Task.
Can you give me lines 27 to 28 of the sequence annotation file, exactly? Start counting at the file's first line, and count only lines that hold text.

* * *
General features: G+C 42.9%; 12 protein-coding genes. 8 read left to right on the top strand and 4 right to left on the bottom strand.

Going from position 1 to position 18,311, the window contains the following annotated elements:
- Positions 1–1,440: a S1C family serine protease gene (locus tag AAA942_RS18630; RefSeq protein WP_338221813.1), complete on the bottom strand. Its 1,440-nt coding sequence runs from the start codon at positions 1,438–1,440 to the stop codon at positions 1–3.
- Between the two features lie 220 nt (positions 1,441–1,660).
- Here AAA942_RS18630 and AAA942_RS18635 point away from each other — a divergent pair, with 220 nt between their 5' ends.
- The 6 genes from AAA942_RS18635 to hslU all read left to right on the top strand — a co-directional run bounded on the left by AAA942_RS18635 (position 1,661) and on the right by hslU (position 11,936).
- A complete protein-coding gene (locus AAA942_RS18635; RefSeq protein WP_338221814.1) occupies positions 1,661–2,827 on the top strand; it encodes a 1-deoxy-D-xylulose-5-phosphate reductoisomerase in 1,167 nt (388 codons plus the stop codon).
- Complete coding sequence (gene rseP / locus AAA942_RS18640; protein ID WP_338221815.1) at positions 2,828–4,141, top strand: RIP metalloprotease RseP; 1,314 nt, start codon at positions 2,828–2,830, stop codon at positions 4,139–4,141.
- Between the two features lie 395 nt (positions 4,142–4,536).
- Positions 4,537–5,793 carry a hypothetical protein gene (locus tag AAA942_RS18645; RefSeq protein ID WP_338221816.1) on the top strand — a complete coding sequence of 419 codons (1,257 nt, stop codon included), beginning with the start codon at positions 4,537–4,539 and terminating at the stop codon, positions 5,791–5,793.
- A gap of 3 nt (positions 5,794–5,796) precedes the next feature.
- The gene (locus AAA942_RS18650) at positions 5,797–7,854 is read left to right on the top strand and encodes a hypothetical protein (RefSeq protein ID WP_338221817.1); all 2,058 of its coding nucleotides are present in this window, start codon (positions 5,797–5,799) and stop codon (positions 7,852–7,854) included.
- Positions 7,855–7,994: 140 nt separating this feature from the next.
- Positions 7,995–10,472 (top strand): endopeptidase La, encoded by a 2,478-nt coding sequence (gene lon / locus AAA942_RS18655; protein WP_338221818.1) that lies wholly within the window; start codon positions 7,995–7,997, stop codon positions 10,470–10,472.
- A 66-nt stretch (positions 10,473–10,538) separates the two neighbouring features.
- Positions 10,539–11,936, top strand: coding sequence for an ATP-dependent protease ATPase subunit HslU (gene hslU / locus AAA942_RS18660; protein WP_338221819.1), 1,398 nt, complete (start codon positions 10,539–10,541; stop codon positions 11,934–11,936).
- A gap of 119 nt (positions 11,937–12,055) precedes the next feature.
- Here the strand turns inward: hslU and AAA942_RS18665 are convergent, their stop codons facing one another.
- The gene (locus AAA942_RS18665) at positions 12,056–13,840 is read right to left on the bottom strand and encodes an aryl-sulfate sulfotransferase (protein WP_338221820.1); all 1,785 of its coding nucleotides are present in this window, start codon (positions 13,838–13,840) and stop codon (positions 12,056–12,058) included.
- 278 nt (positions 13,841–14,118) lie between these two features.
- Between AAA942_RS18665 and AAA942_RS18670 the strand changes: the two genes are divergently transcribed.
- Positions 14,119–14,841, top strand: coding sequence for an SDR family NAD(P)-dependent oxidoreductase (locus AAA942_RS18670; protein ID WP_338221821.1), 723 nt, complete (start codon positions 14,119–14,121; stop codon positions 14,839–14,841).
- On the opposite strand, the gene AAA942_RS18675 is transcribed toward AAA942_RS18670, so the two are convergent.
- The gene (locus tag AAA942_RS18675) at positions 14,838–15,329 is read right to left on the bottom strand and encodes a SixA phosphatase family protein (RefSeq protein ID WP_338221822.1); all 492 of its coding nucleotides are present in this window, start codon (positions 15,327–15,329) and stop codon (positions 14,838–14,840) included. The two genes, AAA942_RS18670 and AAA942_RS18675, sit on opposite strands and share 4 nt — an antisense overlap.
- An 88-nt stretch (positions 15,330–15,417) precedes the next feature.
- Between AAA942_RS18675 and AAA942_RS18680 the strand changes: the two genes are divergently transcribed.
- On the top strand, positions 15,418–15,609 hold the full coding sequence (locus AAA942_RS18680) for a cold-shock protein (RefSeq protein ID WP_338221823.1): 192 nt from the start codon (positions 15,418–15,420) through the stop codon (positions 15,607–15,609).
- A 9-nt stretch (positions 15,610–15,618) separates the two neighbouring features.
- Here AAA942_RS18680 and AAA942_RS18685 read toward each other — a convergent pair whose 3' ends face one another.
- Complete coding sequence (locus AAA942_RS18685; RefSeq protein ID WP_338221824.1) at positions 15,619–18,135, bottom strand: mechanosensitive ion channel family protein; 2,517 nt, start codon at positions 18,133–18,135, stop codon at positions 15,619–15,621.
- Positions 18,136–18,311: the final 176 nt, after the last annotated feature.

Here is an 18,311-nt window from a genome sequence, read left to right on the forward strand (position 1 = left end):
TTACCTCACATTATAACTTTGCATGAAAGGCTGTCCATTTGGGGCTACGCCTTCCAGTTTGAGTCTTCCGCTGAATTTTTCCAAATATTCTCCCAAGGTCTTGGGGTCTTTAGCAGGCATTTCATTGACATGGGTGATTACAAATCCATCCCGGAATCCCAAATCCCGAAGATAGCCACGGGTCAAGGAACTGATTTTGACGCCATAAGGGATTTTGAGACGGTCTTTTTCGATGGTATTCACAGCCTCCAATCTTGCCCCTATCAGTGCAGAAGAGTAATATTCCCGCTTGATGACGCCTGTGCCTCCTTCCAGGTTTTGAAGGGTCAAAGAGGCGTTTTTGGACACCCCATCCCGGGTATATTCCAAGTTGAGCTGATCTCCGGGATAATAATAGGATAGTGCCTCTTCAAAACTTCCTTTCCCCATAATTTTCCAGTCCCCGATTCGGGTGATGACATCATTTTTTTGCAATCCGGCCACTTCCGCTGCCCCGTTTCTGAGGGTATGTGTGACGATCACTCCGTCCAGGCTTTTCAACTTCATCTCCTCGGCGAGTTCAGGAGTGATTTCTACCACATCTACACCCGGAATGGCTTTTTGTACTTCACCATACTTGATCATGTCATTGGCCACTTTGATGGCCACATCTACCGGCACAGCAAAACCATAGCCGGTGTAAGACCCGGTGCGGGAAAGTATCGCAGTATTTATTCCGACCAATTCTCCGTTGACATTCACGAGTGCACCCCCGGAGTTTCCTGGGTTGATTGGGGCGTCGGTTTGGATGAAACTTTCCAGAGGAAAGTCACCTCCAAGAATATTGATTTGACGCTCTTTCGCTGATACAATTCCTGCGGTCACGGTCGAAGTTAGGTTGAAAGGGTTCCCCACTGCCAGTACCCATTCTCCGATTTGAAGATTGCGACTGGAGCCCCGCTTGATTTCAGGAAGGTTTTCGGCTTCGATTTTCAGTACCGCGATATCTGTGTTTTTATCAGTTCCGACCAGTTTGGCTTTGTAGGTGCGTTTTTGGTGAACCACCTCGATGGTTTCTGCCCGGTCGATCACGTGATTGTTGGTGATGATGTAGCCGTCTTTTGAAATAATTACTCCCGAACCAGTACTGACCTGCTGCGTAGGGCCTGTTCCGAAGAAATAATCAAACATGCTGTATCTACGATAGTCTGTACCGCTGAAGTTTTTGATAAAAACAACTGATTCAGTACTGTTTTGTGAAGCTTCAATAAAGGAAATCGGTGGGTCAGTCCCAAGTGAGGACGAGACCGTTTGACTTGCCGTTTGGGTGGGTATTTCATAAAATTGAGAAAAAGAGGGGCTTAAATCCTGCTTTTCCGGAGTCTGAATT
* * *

- On the top strand, positions 15,418–15,609 hold the full coding sequence (locus AAA942_RS18680) for a cold-shock protein (RefSeq protein ID WP_338221823.1): 192 nt from the start codon (positions 15,418–15,420) through the stop codon (positions 15,607–15,609).
- A 9-nt stretch (positions 15,610–15,618) separates the two neighbouring features.